Darzi's polyclinic plan comes under attack

The government's polyclinic plans have come under fire from clinicians and opposition politicians as the debate over the future of the NHS intensified.

Lord Darzi

Speakers from across London joined a debate at the BMA last month on the proposals in Lord Darzi's report 'Healthcare for London'.

Earlier in the day, Lord Darzi was criticised by MPs as he presented evidence to the Health Select Committee, which scrutinises government policy.

At the BMA's debate, Sir Cyril Chantler, chairman of the clinical advisory group on the Darzi review, defended Lord Darzi's plans for London's healthcare while GPs spoke out about privatisation and polyclinics.

Sir Cyril's claims that the DoH did not intend to privatise the NHS were met with disbelief from BMA members - the DoH has confirmed that all 250 new health centres will be offered on APMS contracts, and the private sector is meeting with the government to help provide healthcare in under-doctored areas.

Many BMA members feel the proposals were being rushed into implementation before the next stage of consultation. A Camden PCT representative was jeered when he said: 'The implementation of polyclinics is not happening' despite interest in a polyclinic on Tottenham Court Road in central London.

He continued: 'We are committed to getting the best out if this consultation because the responsibility lies with us.'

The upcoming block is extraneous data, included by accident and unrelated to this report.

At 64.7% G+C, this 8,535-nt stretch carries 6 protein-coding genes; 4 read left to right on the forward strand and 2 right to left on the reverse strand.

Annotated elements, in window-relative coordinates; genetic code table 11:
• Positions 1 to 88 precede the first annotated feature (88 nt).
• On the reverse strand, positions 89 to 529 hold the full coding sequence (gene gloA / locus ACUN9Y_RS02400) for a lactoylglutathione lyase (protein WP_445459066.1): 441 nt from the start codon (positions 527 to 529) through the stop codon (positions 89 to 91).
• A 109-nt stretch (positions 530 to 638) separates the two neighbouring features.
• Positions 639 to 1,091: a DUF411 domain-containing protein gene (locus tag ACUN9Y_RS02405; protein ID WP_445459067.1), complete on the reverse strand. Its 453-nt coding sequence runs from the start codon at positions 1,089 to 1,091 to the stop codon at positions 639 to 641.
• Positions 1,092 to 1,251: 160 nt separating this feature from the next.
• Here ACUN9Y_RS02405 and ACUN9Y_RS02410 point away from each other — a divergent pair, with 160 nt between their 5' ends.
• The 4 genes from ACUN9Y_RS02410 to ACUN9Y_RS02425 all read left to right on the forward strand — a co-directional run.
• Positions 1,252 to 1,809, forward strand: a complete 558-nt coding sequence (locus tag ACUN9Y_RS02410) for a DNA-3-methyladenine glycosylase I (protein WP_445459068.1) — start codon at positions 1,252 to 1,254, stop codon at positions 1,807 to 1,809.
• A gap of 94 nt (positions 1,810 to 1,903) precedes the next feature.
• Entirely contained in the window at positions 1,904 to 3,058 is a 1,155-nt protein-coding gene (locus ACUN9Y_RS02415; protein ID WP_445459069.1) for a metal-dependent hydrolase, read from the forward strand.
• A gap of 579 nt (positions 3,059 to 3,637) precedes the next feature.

GPC negotiator Dr Chaand Nagpaul said: 'In reality, many PCTs are spending energy working out to how to implement these proposals.'

Sir Cyril said there would be another stage of consultation, with a joint committee made up of representatives from the 31 PCTs across London.

He was forced to promise that more clinician groups would be represented in the next stage of the consultation, after geriatrician groups claimed their opinions had been ignored.

Dr John Lister, of campaigning group London Health Emergency, claimed the review was 'unrealistic'.

The polyclinics would require roughly 5,200 GPs, yet there had been no discussion of a working arrangement to encourage any staff into them, said Dr Lister.

Dr Nagpaul said the range of services on offer was too large for the population a polyclinic would serve.


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